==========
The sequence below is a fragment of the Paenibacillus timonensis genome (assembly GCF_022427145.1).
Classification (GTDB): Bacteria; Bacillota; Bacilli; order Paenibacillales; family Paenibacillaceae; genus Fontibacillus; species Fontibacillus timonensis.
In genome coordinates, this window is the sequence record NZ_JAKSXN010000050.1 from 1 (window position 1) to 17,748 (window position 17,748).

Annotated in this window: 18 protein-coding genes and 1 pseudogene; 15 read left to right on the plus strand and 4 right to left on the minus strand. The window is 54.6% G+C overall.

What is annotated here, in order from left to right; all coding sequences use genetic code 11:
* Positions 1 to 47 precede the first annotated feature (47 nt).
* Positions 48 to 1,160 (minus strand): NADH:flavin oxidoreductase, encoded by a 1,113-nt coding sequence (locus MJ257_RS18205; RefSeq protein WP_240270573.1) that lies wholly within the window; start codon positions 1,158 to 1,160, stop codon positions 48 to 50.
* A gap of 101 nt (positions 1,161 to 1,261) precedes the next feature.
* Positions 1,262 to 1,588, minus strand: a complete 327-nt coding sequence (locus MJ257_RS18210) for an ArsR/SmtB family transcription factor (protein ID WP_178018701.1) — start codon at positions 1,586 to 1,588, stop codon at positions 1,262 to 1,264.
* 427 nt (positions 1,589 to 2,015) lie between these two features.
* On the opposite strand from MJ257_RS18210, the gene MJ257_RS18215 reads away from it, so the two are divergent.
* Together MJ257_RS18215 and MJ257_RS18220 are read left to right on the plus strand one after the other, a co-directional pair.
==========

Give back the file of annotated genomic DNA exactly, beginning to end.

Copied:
The sequence below is a fragment of the Paenibacillus timonensis genome (assembly GCF_022427145.1).
Classification (GTDB): Bacteria; Bacillota; Bacilli; order Paenibacillales; family Paenibacillaceae; genus Fontibacillus; species Fontibacillus timonensis.
In genome coordinates, this window is the sequence record NZ_JAKSXN010000050.1 from 1 (window position 1) to 17,748 (window position 17,748).

Annotated in this window: 18 protein-coding genes and 1 pseudogene; 15 read left to right on the plus strand and 4 right to left on the minus strand. The window is 54.6% G+C overall.

What is annotated here, in order from left to right; all coding sequences use genetic code 11:
* Positions 1 to 47 precede the first annotated feature (47 nt).
* Positions 48 to 1,160 (minus strand): NADH:flavin oxidoreductase, encoded by a 1,113-nt coding sequence (locus MJ257_RS18205; RefSeq protein WP_240270573.1) that lies wholly within the window; start codon positions 1,158 to 1,160, stop codon positions 48 to 50.
* A gap of 101 nt (positions 1,161 to 1,261) precedes the next feature.
* Positions 1,262 to 1,588, minus strand: a complete 327-nt coding sequence (locus MJ257_RS18210) for an ArsR/SmtB family transcription factor (protein ID WP_178018701.1) — start codon at positions 1,586 to 1,588, stop codon at positions 1,262 to 1,264.
* 427 nt (positions 1,589 to 2,015) lie between these two features.
* On the opposite strand from MJ257_RS18210, the gene MJ257_RS18215 reads away from it, so the two are divergent.
* Together MJ257_RS18215 and MJ257_RS18220 are read left to right on the plus strand one after the other, a co-directional pair.